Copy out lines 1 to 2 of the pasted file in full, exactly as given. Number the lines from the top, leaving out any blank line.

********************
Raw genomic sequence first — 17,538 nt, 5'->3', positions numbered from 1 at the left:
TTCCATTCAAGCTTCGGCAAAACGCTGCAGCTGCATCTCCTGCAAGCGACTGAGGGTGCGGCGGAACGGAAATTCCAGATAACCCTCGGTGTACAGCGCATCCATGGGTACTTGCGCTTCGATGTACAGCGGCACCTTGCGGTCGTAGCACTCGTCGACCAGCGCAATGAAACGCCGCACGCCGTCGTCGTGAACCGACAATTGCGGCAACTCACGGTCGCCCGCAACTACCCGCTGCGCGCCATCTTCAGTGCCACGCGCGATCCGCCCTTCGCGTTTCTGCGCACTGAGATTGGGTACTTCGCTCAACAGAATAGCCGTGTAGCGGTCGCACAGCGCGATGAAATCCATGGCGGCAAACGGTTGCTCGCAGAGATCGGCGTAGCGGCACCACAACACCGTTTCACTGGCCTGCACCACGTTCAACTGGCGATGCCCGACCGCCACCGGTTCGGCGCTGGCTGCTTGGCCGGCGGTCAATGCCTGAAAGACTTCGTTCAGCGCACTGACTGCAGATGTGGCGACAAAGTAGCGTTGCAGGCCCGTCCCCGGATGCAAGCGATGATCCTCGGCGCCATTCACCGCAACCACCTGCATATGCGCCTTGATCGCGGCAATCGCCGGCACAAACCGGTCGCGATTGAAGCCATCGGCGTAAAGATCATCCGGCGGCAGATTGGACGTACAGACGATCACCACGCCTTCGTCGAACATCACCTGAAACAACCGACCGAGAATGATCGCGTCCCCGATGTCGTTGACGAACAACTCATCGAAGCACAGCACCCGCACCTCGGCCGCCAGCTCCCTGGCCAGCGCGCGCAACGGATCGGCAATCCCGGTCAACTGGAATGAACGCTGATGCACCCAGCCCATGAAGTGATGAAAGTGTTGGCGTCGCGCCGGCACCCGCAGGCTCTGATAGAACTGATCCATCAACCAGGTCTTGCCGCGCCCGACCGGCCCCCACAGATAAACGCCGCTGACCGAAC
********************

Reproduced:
Raw genomic sequence first — 17,538 nt, 5'->3', positions numbered from 1 at the left:
TTCCATTCAAGCTTCGGCAAAACGCTGCAGCTGCATCTCCTGCAAGCGACTGAGGGTGCGGCGGAACGGAAATTCCAGATAACCCTCGGTGTACAGCGCATCCATGGGTACTTGCGCTTCGATGTACAGCGGCACCTTGCGGTCGTAGCACTCGTCGACCAGCGCAATGAAACGCCGCACGCCGTCGTCGTGAACCGACAATTGCGGCAACTCACGGTCGCCCGCAACTACCCGCTGCGCGCCATCTTCAGTGCCACGCGCGATCCGCCCTTCGCGTTTCTGCGCACTGAGATTGGGTACTTCGCTCAACAGAATAGCCGTGTAGCGGTCGCACAGCGCGATGAAATCCATGGCGGCAAACGGTTGCTCGCAGAGATCGGCGTAGCGGCACCACAACACCGTTTCACTGGCCTGCACCACGTTCAACTGGCGATGCCCGACCGCCACCGGTTCGGCGCTGGCTGCTTGGCCGGCGGTCAATGCCTGAAAGACTTCGTTCAGCGCACTGACTGCAGATGTGGCGACAAAGTAGCGTTGCAGGCCCGTCCCCGGATGCAAGCGATGATCCTCGGCGCCATTCACCGCAACCACCTGCATATGCGCCTTGATCGCGGCAATCGCCGGCACAAACCGGTCGCGATTGAAGCCATCGGCGTAAAGATCATCCGGCGGCAGATTGGACGTACAGACGATCACCACGCCTTCGTCGAACATCACCTGAAACAACCGACCGAGAATGATCGCGTCCCCGATGTCGTTGACGAACAACTCATCGAAGCACAGCACCCGCACCTCGGCCGCCAGCTCCCTGGCCAGCGCGCGCAACGGATCGGCAATCCCGGTCAACTGGAATGAACGCTGATGCACCCAGCCCATGAAGTGATGAAAGTGTTGGCGTCGCGCCGGCACCCGCAGGCTCTGATAGAACTGATCCATCAACCAGGTCTTGCCGCGCCCGACCGGCCCCCACAGATAAACGCCGCTGACCGAAC